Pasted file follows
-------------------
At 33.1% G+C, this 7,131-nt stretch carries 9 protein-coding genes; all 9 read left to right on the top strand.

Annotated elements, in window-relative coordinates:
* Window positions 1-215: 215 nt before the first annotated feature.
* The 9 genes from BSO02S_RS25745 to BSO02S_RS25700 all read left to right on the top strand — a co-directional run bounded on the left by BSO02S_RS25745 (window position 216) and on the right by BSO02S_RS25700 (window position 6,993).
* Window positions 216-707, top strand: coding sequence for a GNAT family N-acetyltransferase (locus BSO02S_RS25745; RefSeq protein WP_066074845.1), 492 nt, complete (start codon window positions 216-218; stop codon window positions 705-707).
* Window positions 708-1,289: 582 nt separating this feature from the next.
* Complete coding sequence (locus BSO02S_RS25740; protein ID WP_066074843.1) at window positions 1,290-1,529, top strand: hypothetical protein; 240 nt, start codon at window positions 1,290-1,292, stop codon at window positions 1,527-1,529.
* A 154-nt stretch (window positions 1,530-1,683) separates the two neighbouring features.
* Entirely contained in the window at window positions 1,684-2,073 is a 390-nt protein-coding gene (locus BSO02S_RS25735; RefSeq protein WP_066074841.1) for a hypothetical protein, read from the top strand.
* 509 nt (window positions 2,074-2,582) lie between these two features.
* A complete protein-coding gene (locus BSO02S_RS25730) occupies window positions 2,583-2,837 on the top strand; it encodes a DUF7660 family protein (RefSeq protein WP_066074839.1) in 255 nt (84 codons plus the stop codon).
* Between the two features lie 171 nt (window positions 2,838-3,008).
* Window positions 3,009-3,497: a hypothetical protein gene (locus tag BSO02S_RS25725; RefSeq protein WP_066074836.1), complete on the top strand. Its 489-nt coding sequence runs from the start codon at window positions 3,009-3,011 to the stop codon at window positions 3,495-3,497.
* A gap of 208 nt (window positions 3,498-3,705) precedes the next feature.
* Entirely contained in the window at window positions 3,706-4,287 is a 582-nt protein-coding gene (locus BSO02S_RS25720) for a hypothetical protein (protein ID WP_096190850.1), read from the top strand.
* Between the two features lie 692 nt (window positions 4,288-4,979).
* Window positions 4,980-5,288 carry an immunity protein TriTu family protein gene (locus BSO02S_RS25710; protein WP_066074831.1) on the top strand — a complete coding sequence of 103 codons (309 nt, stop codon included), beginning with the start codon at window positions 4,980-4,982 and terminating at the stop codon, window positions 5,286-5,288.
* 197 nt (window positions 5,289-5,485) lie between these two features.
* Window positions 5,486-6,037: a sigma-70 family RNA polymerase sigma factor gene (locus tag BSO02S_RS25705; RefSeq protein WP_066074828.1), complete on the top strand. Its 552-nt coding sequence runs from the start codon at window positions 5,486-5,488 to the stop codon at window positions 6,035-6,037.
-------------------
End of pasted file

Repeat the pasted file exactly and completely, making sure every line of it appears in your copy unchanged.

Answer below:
At 33.1% G+C, this 7,131-nt stretch carries 9 protein-coding genes; all 9 read left to right on the top strand.

Annotated elements, in window-relative coordinates:
* Window positions 1-215: 215 nt before the first annotated feature.
* The 9 genes from BSO02S_RS25745 to BSO02S_RS25700 all read left to right on the top strand — a co-directional run bounded on the left by BSO02S_RS25745 (window position 216) and on the right by BSO02S_RS25700 (window position 6,993).
* Window positions 216-707, top strand: coding sequence for a GNAT family N-acetyltransferase (locus BSO02S_RS25745; RefSeq protein WP_066074845.1), 492 nt, complete (start codon window positions 216-218; stop codon window positions 705-707).
* Window positions 708-1,289: 582 nt separating this feature from the next.
* Complete coding sequence (locus BSO02S_RS25740; protein ID WP_066074843.1) at window positions 1,290-1,529, top strand: hypothetical protein; 240 nt, start codon at window positions 1,290-1,292, stop codon at window positions 1,527-1,529.
* A 154-nt stretch (window positions 1,530-1,683) separates the two neighbouring features.
* Entirely contained in the window at window positions 1,684-2,073 is a 390-nt protein-coding gene (locus BSO02S_RS25735; RefSeq protein WP_066074841.1) for a hypothetical protein, read from the top strand.
* 509 nt (window positions 2,074-2,582) lie between these two features.
* A complete protein-coding gene (locus BSO02S_RS25730) occupies window positions 2,583-2,837 on the top strand; it encodes a DUF7660 family protein (RefSeq protein WP_066074839.1) in 255 nt (84 codons plus the stop codon).
* Between the two features lie 171 nt (window positions 2,838-3,008).
* Window positions 3,009-3,497: a hypothetical protein gene (locus tag BSO02S_RS25725; RefSeq protein WP_066074836.1), complete on the top strand. Its 489-nt coding sequence runs from the start codon at window positions 3,009-3,011 to the stop codon at window positions 3,495-3,497.
* A gap of 208 nt (window positions 3,498-3,705) precedes the next feature.
* Entirely contained in the window at window positions 3,706-4,287 is a 582-nt protein-coding gene (locus BSO02S_RS25720) for a hypothetical protein (protein ID WP_096190850.1), read from the top strand.
* Between the two features lie 692 nt (window positions 4,288-4,979).
* Window positions 4,980-5,288 carry an immunity protein TriTu family protein gene (locus BSO02S_RS25710; protein WP_066074831.1) on the top strand — a complete coding sequence of 103 codons (309 nt, stop codon included), beginning with the start codon at window positions 4,980-4,982 and terminating at the stop codon, window positions 5,286-5,288.
* 197 nt (window positions 5,289-5,485) lie between these two features.
* Window positions 5,486-6,037: a sigma-70 family RNA polymerase sigma factor gene (locus tag BSO02S_RS25705; RefSeq protein WP_066074828.1), complete on the top strand. Its 552-nt coding sequence runs from the start codon at window positions 5,486-5,488 to the stop codon at window positions 6,035-6,037.